These privileges include the ability to call down resource drops, temporary members and gear. These requests have long cool-down times, but the colonists can use them anyway in return for losing some Honor. It is possible for a colonist to be demoted if too much Honor is expended. This limitation is of course there to prevent the player from abusing the privileges.

Among these perks is the bestowment of psychic talent. Unlike the other privileges, this cannot be withdrawn because it has become a permanent trait of the colonist. However, regaining any lost titles will not render the colonist eligible for bestowment again; to gain further bestowments, the colonist must achieve higher titles than he/she previously had.

These titles do not give the colonists the privilege to live among the stars like the nobility of the Empire, however. That privilege is only granted as part of a new end-game method to finish a playthrough, which would be described later.

This is actually a rather easy quest. In fact, the player might want to hold back on supporting the ones who are requesting for help, in order to maximize the body count and loot.
This is actually a rather easy quest. In fact, the player might want to hold back on supporting the ones who are requesting for help, in order to maximize the body count and loot.


Decent people who gain titles would not believe that they are much different afterwards. Other than desiring the trappings of nobles, there are no other changes to their personalities after they gain titles, including the very high ones.

However, those with notable personality flaws, like jealousy and arrogance, would gain the “Conceited” trait upon achieving significant titles. They become unable to do certain jobs, starting with cleaning. Higher titles make them less productive, such that at the highest achievable rank, they do not do much of anything at all.

This is a serious problem, because characters with major personality flaws often have burning passions in skills, which make them the player’s go-to choice when performing jobs associated with those skills. With the Conceited trait, their productivity plummets.


Regardless of whether they are conceited or not, colonists with significant titles will eventually want the trappings of nobility.

Some of these trappings involve stuff that has been around in the base game. These include the foods that the ennobled colonists would eat. As their ranks rise, they expect to eat better food. For example, at the highest rank, the only meal that a noble would want to eat is a lavish meal. They will still eat anything else if these are only the things available, but they will get a mood de-buff.

These also include the furnishings and layout of their bedrooms. Their bedrooms have to be increasingly bigger and more ostentatious.


The other trappings involve the additional content that the expansion provided. There are clothing for nobles, which are beautiful but expensive to make. Most do not have many benefits in combat, though some types trade some beauty for more practicality.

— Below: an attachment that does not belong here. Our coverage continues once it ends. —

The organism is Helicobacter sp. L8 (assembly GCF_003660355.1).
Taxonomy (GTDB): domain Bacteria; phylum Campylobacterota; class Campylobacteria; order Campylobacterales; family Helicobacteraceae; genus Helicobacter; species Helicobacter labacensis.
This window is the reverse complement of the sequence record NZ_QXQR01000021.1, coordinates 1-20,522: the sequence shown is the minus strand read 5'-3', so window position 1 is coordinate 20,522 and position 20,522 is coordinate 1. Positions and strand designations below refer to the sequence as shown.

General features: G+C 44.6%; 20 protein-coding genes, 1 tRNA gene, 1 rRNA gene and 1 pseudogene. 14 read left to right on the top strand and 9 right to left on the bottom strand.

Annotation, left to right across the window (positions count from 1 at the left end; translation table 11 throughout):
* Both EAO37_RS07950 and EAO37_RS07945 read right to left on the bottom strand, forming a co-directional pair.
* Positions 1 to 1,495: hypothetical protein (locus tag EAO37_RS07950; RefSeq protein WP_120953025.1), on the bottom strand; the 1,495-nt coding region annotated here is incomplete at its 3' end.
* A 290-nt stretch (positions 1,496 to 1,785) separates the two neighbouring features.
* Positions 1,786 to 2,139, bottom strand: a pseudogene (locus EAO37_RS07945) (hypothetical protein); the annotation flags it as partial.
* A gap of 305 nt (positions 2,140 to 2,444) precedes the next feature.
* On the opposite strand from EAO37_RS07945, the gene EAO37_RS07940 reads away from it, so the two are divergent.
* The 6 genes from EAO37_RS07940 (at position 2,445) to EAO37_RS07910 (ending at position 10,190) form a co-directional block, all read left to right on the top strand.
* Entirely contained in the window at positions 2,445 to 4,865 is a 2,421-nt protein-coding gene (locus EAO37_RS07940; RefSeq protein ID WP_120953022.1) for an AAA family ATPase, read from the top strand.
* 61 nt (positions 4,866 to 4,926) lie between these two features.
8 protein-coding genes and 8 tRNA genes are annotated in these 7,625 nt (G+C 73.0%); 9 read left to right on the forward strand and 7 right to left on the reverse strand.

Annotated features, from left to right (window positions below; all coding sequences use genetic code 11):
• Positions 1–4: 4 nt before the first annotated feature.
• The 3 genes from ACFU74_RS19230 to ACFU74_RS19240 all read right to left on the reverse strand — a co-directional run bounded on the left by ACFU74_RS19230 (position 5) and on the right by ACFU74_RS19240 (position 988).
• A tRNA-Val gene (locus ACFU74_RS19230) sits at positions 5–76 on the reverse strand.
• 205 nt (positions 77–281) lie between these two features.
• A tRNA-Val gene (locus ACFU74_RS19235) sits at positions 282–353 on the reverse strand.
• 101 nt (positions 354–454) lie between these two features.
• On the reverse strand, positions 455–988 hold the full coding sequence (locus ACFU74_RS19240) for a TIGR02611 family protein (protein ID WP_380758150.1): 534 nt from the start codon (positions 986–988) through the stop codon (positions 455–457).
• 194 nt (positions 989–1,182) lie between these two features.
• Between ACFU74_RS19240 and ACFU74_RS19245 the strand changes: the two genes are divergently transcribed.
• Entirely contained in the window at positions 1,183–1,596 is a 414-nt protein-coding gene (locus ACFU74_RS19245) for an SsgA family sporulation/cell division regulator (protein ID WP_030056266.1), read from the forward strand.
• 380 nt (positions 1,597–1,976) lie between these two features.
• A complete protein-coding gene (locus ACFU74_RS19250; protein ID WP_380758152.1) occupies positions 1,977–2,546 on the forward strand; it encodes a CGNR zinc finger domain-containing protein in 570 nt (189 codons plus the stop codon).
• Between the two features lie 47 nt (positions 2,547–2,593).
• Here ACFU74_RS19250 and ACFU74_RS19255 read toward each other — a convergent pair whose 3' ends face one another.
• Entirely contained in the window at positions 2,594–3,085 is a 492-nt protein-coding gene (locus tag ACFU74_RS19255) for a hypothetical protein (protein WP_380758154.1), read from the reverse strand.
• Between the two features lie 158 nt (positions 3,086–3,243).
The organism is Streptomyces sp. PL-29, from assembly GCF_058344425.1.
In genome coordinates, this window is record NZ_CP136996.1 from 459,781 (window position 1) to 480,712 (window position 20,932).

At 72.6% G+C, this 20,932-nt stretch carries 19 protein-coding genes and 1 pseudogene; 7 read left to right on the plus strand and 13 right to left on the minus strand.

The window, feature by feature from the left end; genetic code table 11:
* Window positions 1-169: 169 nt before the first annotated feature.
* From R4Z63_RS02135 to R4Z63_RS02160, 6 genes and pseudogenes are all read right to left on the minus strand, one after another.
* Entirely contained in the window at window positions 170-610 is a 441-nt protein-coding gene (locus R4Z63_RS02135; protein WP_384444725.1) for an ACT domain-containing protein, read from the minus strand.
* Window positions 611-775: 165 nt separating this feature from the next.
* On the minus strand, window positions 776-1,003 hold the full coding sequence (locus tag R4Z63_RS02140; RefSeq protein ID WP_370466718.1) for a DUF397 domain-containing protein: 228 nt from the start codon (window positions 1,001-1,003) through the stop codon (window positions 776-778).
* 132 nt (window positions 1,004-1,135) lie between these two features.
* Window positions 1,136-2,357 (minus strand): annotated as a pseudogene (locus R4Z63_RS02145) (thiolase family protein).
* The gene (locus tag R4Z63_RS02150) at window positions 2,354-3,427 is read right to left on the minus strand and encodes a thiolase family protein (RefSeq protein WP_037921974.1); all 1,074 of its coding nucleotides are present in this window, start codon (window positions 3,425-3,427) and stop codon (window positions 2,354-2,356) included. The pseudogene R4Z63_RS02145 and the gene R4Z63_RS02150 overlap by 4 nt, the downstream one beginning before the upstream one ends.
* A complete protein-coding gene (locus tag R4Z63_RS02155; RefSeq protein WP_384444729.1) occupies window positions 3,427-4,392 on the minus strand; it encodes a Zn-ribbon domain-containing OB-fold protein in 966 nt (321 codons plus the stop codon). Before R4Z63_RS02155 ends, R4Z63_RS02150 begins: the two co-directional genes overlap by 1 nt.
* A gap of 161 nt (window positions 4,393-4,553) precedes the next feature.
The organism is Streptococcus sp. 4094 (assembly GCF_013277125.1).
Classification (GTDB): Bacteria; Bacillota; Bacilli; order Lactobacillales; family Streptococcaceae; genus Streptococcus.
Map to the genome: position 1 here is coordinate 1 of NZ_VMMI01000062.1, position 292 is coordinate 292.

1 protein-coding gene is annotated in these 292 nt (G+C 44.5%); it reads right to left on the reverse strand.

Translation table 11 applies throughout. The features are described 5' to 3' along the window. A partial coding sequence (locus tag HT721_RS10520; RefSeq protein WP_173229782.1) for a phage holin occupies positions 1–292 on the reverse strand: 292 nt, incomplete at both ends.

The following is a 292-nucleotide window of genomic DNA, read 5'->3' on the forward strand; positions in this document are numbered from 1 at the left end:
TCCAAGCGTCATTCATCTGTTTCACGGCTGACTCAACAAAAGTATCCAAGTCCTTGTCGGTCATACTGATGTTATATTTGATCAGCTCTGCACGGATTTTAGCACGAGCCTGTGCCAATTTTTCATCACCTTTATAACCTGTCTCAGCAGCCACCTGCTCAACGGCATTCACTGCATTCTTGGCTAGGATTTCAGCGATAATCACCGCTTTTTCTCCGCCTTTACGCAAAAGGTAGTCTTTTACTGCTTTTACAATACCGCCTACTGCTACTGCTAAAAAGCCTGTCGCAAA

Throne rooms are a type of room that is introduced in the expansion. Throne rooms are any rooms that have throne seats in them. This room can be merged with other rooms too; the nobles do not mind that.

Throne seats will be described later, because they are associated with the gameplay elements of psychic powers and meditation.


If the player could put up with the aforementioned requirements, the player could also pursue the hosting quests that the Empire faction sometimes offers. A guest member arrives at the player’s colony and would live there for some time. This is not unlike the hosting quests in the base game, but with the additional complication that this guest must be alright and content throughout the duration of the quest.

Otherwise, they might leave early, causing the quest to fail. The imperial faction will also be displeased with the player.


The ultimate reason that the player would put up with the increasingly greater demands of ennobled people is that the Empire provides a method to finish a playthrough after at least one of the player’s colonists has reached the rank of Count or Countess, the highest achievable rank.

This ultimate quest requires the player to host a Stellarch or even the leader of the imperial faction. They have considerable requirements, just like the Count/Countess. During their stay in the colony, they will attract a lot of attacks. The attackers will attack the guest whenever they could.

If the guest survives to the end and is kept content and the Count/Countess survives, a shuttle arrives. The player can load as many colonists as he/she wants into the shuttle, as long as the Count/Countess has boarded it too. Everyone on-board leaves for space; this effectively ends the playthrough.

A single thrumbo would have been no match for any Imperial delegation, but two are too much. As amusing as it looks, don’t do this though; the imperial faction will hold the player accountable for this wildlife attack.
A single thrumbo would have been no match for any Imperial delegation, but two are too much. As amusing as it looks, don’t do this though; the imperial faction will hold the player accountable for this wildlife attack.


The expansion also introduces new gear. These are gear pieces that the imperial faction happens to use a lot of, in addition the high-tech gear in the base game.

Some of the additional gear pieces are – amusingly enough – medieval weapons. There are axes and warhammers, which are introduced in this expansion. The player can make these too, with the right tech.